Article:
- Banasr M, Lepack A, Fee C, Duric V, Maldonado-Aviles JG, DiLeone R, Sibille E, Duman RS, Sanacora GS. Characterization of GABAergic marker expression in the chronic unpredictable stress model of depression (2017). Chronic Stress [Epub Aug 2017].
- Duric V, Banasr M, Franklin T, Lepack A, Adham N, Kiss B, Gyertyan I, Duman RS. Cariprazine exhibits anxiolytic and dopamine D3 receptor-dependent antidepressant effects in the chronic stress model (2017). International Journal of Neuropsychopharmacology 20(10):788-796.
- Yuan LL, Wauson E, Duric V. Kinase-mediated signaling cascades in mood disorders and antidepressant treatment (2016). Journal of Neurogenetics 30(3-4): 178-184.
- Duric V, Clayton S, Leong ML, Yuan LL. Comorbidity factors and brain mechanisms linking chronic stress and systemic illness (2016). Neural Plasticity 2016:5460732 [Epub Feb 2016].
- Iwata M, Ota KT, Li XY, Sakaue F, Li N, Dutheil S, Banasr M, Duric V, Yamanashi T, Kaneko K, Rasmussen K, Glasebrook A, Koester A, Song D, Jones KA, Zorn S, Smagin G, Duman RS. Psychological Stress Activates the Inflammasome via Release of Adenosine Triphosphate and Stimulation of the Purinergic Type 2X7 Receptor (2016). Biological Psychiatry 80(1): 12-22.
- Licznerski P, Duric V, Banasr M, Alavian KN, Ota KT, Kang HJ, Jonas EA, Ursano R, Traumatic Stress Brain Study Group, Krystal JH, Duman RS. Decreased SGK1 expression and function contributes to behavioral deficits induced by traumatic stress (2015). PLOS Biology 13(10): e1002282.
- Ota KT, Liu R-J, Voleti B, Maldonado-Aviles JG, Duric V, Iwata M, Dutheil S, Duman C, Boikess S, Lewis DA, Stockmeier CA, DiLeone RJ, Rex C, Aghajanian GK, Duman RS. REDD1 is essential for stress-induced synaptic loss and depressive behavior (2014). Nature Medicine 20(5): 531-5.
- Duric V and Duman RS. Depression and treatment response: dynamic interplay of signaling pathways and altered neural processes (2013). Cellular and Molecular Life Sciences 70(1): 39-53.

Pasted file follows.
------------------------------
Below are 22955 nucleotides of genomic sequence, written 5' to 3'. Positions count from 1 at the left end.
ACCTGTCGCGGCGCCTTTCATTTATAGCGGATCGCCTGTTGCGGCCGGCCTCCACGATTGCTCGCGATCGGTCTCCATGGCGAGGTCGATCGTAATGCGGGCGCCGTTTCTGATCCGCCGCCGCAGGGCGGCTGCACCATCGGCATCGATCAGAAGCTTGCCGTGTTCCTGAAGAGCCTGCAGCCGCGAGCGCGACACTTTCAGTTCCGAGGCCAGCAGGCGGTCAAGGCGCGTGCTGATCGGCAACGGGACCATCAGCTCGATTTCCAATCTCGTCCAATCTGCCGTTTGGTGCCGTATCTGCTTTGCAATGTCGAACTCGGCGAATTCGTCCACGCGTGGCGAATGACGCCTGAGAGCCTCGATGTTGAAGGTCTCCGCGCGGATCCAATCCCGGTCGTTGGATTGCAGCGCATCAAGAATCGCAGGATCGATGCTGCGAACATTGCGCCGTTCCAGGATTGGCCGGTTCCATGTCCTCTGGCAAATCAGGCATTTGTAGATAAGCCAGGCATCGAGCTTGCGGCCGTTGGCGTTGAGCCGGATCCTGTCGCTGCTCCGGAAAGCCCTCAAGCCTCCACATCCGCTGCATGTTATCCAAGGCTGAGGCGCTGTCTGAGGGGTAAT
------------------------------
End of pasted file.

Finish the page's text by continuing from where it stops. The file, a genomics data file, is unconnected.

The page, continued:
- Duric V, Banasr M, Stockmeier CA, Simen AA, Newton SS, Overholser JC, Jurjus GJ, Dieter L, Duman RS. Altered expression of synapse and glutamate related genes in post-mortem hippocampus of depressed subjects (2013). International Journal of Neuropsychopharmacology 16(1): 69-82.
- Elsayed M, Banasr M, Duric V, Fournier NM, Licznerski P, Duman RS. Antidepressant effects of fibroblast growth factor-2 in behavioral and cellular models of depression (2012). Biological Psychiatry 72(4): 258-65.
- Duman RS, Li N, Liu RJ, Duric V, Aghajanian G. Signaling pathways underlying the rapid antidepressant actions of ketamine (2011). Neuropharmacology 62(1): 35-41.
- Duric V, Banasr M, Licznerski P, Schmidt HD, Newton SS, Stockmeier CA, Simen AA, Duman RS. A negative regulator of MAP kinase causes depressive behavior (2010). Nature Medicine 16(11): 1328-32.
- Okamoto H, Voleti B, Banasr M, Sarhan M, Duric V, Girgenti MJ, DiLeone R, Newton SS, Duman RS. Wnt2 expression and signaling is increased by different classes of antidepressant treatments (2010). Biological Psychiatry 68(6): 521-527.
- Dancause N, Duric V, Barbay SH, Frost SB, Stylianous A, Nudo RJ. An additional motor-related field in the lateral frontal cortex of monkeys (2008). Cerebral Cortex 18(12): 2719-28.
- Duric V and McCarson KE. Hippocampal mechanisms linking chronic pain and depression (2008). Journal of Neuropathic Pain & Symptom Palliation 2(4): 15-32.
- Duric V, McCarson KE. Neurokinin-1 (NK-1) receptor and brain-derived neurotrophic factor (BDNF) gene expression is differentially modulated in the rat nociceptive sensory and affective systems during inflammatory pain (2007). Molecular Pain 3 (32): 1-9.
- Duric V and McCarson KE. Effects of analgesic or antidepressant drugs on pain- or stress-evoked hippocampal and spinal neurokinin-1 (NK-1) receptor and brain-derived neurotrophic factor (BDNF) gene expression in the rat (2006). Journal of Pharmacology and Experimental Therapeutics 319 (3): 1235-43.
- Duric V and McCarson KE. Persistent pain produces stress-like alterations in hippocampal neurogenesis and gene expression (2006). Journal of Pain 7 (8): 544-55.
- McCarson KE, Duric V, Reisman SA, Winter M, Enna SJ. GABAB receptor function and subunit expression in the rat spinal cord as indicators of stress and the antinociceptive response to antidepressants (2006). Brain Research 1068 (1): 109-17.
- Duric V and McCarson KE. Hippocampal neurokinin-1 receptor and brain-derived neurotrophic factor gene expression is decreased in rat models of pain and stress (2005). Neuroscience 133 (4): 999-1006.